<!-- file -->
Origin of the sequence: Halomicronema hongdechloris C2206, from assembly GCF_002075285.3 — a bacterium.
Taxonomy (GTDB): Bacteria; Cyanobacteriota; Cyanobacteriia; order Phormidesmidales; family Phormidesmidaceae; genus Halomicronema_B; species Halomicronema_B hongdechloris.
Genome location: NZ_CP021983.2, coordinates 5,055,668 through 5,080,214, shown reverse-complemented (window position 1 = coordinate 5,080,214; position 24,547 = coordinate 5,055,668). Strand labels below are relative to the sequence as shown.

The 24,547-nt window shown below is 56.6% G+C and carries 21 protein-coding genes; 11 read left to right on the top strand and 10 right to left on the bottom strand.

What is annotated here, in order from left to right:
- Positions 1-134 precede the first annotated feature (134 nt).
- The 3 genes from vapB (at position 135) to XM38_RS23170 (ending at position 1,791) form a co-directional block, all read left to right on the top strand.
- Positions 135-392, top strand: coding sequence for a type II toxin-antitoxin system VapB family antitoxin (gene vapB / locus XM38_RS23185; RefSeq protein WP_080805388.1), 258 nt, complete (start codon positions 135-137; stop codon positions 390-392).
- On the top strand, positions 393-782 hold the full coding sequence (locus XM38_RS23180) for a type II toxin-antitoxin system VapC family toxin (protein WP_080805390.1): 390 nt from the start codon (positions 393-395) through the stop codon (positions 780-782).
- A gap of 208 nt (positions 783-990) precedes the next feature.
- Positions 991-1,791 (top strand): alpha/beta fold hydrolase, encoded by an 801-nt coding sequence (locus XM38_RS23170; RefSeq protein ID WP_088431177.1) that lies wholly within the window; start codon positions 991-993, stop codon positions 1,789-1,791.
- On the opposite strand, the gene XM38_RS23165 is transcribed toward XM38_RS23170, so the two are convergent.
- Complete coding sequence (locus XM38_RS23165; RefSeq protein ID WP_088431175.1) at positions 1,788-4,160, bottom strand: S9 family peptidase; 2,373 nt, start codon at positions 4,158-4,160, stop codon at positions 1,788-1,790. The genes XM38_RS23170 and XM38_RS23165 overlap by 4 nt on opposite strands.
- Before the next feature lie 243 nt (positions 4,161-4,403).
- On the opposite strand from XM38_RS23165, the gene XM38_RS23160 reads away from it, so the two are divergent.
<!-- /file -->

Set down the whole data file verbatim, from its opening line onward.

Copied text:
Origin of the sequence: Halomicronema hongdechloris C2206, from assembly GCF_002075285.3 — a bacterium.
Taxonomy (GTDB): Bacteria; Cyanobacteriota; Cyanobacteriia; order Phormidesmidales; family Phormidesmidaceae; genus Halomicronema_B; species Halomicronema_B hongdechloris.
Genome location: NZ_CP021983.2, coordinates 5,055,668 through 5,080,214, shown reverse-complemented (window position 1 = coordinate 5,080,214; position 24,547 = coordinate 5,055,668). Strand labels below are relative to the sequence as shown.

The 24,547-nt window shown below is 56.6% G+C and carries 21 protein-coding genes; 11 read left to right on the top strand and 10 right to left on the bottom strand.

What is annotated here, in order from left to right:
- Positions 1-134 precede the first annotated feature (134 nt).
- The 3 genes from vapB (at position 135) to XM38_RS23170 (ending at position 1,791) form a co-directional block, all read left to right on the top strand.
- Positions 135-392, top strand: coding sequence for a type II toxin-antitoxin system VapB family antitoxin (gene vapB / locus XM38_RS23185; RefSeq protein WP_080805388.1), 258 nt, complete (start codon positions 135-137; stop codon positions 390-392).
- On the top strand, positions 393-782 hold the full coding sequence (locus XM38_RS23180) for a type II toxin-antitoxin system VapC family toxin (protein WP_080805390.1): 390 nt from the start codon (positions 393-395) through the stop codon (positions 780-782).
- A gap of 208 nt (positions 783-990) precedes the next feature.
- Positions 991-1,791 (top strand): alpha/beta fold hydrolase, encoded by an 801-nt coding sequence (locus XM38_RS23170; RefSeq protein ID WP_088431177.1) that lies wholly within the window; start codon positions 991-993, stop codon positions 1,789-1,791.
- On the opposite strand, the gene XM38_RS23165 is transcribed toward XM38_RS23170, so the two are convergent.
- Complete coding sequence (locus XM38_RS23165; RefSeq protein ID WP_088431175.1) at positions 1,788-4,160, bottom strand: S9 family peptidase; 2,373 nt, start codon at positions 4,158-4,160, stop codon at positions 1,788-1,790. The genes XM38_RS23170 and XM38_RS23165 overlap by 4 nt on opposite strands.
- Before the next feature lie 243 nt (positions 4,161-4,403).
- On the opposite strand from XM38_RS23165, the gene XM38_RS23160 reads away from it, so the two are divergent.